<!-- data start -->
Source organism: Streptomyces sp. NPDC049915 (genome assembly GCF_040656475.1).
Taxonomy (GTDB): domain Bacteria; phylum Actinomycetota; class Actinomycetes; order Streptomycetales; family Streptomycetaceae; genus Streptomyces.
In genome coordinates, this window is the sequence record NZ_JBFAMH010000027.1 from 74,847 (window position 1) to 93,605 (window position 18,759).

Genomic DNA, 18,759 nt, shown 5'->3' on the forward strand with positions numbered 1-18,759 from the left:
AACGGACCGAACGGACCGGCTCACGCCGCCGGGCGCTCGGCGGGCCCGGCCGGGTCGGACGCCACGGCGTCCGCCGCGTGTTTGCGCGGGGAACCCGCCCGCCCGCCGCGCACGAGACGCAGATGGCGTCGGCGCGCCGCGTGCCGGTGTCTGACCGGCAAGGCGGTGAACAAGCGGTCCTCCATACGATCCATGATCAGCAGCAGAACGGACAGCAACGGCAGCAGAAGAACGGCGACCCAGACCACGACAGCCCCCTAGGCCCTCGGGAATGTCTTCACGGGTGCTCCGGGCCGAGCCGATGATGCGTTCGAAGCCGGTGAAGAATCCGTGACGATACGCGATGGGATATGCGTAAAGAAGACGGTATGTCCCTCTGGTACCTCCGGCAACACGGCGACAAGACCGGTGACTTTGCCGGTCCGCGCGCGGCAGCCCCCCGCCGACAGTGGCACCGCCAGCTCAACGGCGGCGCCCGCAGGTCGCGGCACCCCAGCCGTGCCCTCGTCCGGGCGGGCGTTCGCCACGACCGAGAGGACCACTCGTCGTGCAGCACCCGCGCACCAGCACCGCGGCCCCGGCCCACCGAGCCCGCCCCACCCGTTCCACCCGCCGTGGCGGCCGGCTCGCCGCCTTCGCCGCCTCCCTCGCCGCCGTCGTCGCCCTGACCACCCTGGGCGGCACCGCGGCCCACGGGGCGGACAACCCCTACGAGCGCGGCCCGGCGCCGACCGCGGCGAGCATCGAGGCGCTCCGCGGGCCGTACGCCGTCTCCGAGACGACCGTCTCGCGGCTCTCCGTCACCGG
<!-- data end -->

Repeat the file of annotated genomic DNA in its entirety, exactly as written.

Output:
Source organism: Streptomyces sp. NPDC049915 (genome assembly GCF_040656475.1).
Taxonomy (GTDB): domain Bacteria; phylum Actinomycetota; class Actinomycetes; order Streptomycetales; family Streptomycetaceae; genus Streptomyces.
In genome coordinates, this window is the sequence record NZ_JBFAMH010000027.1 from 74,847 (window position 1) to 93,605 (window position 18,759).

Genomic DNA, 18,759 nt, shown 5'->3' on the forward strand with positions numbered 1-18,759 from the left:
AACGGACCGAACGGACCGGCTCACGCCGCCGGGCGCTCGGCGGGCCCGGCCGGGTCGGACGCCACGGCGTCCGCCGCGTGTTTGCGCGGGGAACCCGCCCGCCCGCCGCGCACGAGACGCAGATGGCGTCGGCGCGCCGCGTGCCGGTGTCTGACCGGCAAGGCGGTGAACAAGCGGTCCTCCATACGATCCATGATCAGCAGCAGAACGGACAGCAACGGCAGCAGAAGAACGGCGACCCAGACCACGACAGCCCCCTAGGCCCTCGGGAATGTCTTCACGGGTGCTCCGGGCCGAGCCGATGATGCGTTCGAAGCCGGTGAAGAATCCGTGACGATACGCGATGGGATATGCGTAAAGAAGACGGTATGTCCCTCTGGTACCTCCGGCAACACGGCGACAAGACCGGTGACTTTGCCGGTCCGCGCGCGGCAGCCCCCCGCCGACAGTGGCACCGCCAGCTCAACGGCGGCGCCCGCAGGTCGCGGCACCCCAGCCGTGCCCTCGTCCGGGCGGGCGTTCGCCACGACCGAGAGGACCACTCGTCGTGCAGCACCCGCGCACCAGCACCGCGGCCCCGGCCCACCGAGCCCGCCCCACCCGTTCCACCCGCCGTGGCGGCCGGCTCGCCGCCTTCGCCGCCTCCCTCGCCGCCGTCGTCGCCCTGACCACCCTGGGCGGCACCGCGGCCCACGGGGCGGACAACCCCTACGAGCGCGGCCCGGCGCCGACCGCGGCGAGCATCGAGGCGCTCCGCGGGCCGTACGCCGTCTCCGAGACGACCGTCTCGCGGCTCTCCGTCACCGG